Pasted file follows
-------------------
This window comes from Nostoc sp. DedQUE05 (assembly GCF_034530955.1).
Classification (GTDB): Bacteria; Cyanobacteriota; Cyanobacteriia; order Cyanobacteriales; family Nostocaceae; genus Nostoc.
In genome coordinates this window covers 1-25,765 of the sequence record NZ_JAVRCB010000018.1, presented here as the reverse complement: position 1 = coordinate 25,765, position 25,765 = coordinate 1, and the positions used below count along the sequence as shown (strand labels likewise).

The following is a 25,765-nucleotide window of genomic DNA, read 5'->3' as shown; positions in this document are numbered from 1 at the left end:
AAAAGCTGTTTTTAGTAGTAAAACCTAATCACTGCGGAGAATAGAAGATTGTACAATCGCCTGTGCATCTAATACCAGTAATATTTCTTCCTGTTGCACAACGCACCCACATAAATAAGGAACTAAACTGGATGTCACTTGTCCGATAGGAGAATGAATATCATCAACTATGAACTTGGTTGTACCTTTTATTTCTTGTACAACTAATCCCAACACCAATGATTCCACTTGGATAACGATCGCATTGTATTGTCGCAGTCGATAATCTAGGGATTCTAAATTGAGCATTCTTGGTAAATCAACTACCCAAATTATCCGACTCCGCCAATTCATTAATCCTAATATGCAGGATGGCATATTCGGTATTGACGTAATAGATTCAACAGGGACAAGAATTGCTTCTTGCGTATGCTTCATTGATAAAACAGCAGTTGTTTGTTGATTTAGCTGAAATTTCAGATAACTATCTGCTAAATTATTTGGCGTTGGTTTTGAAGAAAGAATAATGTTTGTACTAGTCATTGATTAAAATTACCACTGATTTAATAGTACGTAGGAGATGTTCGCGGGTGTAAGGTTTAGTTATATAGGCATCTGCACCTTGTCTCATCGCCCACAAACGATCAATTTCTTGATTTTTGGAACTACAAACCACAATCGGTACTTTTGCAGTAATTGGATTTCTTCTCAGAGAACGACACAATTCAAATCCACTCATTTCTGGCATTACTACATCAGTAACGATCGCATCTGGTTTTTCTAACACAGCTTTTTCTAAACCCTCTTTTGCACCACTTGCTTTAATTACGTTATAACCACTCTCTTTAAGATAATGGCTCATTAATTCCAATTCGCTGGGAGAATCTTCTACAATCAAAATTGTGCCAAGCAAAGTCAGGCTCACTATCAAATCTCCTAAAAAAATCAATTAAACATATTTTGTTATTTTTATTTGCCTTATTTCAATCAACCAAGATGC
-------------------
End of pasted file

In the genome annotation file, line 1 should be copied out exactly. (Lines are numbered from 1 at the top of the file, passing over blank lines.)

This window comes from Nostoc sp. DedQUE05 (assembly GCF_034530955.1).